Recruiters, capitalism, etc.

Subject: Recruiters, capitalism, etc.
From: Andrew Plato <intrepid_es -at- yahoo -dot- com>
To: techwr-l -at- lists -dot- raycomm -dot- com
Date: Sun, 5 Dec 1999 17:13:18 -0800 (PST)

This is a juicy debate - been waiting for one of these. However, I suspect
we're right at the edge of Technical Writing issue. So I'll try to keep this on
topic.

William Lewis <wmlewis -at- attictech -dot- com> said:
> Contrary to what our religious leaders have
> so convincingly been telling us, capitalism DOES NOT improve the lives of
> people; people demanding a piece of the action improve their own lives!

Capitalism works and that is why we have it. Look how absolutely wonderfully
other systems work: socialism, fascism, etc. How would you like to be a
scientist in Russia these days? Boy did that system work like a charm.

Capitalism is simple - you either play the game or the game plays you. You can
see the universe as trying exploit you or you can see how you can work the
system.

This directly applies to recruiters and jobs - you can whine about how
employers don't pay you enough and subsequently wind up getting played. Or you
can cultivate skills that make you valuable and play the system.

You can either open up your brain and protect yourself from the evils of the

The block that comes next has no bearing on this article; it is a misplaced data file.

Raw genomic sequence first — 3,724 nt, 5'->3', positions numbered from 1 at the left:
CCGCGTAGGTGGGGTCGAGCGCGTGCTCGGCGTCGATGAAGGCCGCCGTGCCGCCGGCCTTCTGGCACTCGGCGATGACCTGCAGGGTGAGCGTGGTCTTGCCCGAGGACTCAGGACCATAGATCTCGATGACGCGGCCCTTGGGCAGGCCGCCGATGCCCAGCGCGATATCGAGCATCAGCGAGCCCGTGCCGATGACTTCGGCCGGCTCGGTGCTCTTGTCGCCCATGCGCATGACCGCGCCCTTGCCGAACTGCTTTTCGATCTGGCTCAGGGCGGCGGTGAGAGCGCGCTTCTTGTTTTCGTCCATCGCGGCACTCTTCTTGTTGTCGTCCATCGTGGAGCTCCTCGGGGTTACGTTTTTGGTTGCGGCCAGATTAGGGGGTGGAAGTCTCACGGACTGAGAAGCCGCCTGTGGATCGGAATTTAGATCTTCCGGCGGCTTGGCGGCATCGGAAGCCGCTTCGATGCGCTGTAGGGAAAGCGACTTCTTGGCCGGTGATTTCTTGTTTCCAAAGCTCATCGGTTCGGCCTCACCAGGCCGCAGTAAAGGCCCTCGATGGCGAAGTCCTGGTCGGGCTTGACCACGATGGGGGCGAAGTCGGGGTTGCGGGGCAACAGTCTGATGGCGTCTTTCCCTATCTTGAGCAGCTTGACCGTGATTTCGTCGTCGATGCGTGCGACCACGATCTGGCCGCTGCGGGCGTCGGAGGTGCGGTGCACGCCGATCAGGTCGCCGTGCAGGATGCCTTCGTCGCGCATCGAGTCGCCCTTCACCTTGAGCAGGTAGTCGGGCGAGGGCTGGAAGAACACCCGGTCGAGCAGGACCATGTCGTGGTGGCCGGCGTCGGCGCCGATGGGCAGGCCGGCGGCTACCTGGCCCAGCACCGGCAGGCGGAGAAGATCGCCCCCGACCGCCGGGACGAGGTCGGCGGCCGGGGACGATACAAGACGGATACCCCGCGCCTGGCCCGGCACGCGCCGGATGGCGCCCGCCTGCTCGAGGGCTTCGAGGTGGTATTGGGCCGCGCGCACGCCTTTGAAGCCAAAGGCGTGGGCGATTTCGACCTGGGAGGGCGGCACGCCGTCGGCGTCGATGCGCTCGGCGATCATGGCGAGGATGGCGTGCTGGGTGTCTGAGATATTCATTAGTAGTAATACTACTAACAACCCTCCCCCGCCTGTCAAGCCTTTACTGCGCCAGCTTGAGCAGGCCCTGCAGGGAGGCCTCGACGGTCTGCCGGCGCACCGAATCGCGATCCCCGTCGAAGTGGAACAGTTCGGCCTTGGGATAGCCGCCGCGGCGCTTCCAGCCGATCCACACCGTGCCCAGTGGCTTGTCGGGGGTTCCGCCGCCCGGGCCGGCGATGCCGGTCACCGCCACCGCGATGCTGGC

world (such as unethical recruiters), or you can become a victim and whine how
the universe didn't protect you. Boo hoo - how do you think the Gazelles feel
when the lions attack? Sucks to be them.

Be a lion, not a gazelle.

And if you are a gazelle, don't ask me to become one. Just because you want to
be in the heard doesn't mean I have to be as well. That smacks of a form of mob
tyrrany. "Don't work harder you'll get us all in trouble." Flip that. I'm
working for ME!

Secondly, one of the overwhelming reasons these systems remain in place is
because MOST of the time they reward ingenious, hard-working, individuals who
are willing to sacrifice time and energy for work. If you are not willing to
work hard and sacrifice - then go be a gazelle and be happy. Us lions have work
to do. Go make $30K a year and live happy. Us lions are going to go after the
big money!

> Jo Francis Byrd wrote "There is a contracting firm here in Dallas notorious
> among contractors..." Jo, if the firm is so notorious, why don't you help us
> out and tell us who it is? Who and what are you protecting and why?

Because this person could be sued for doing so. Slandering a company in public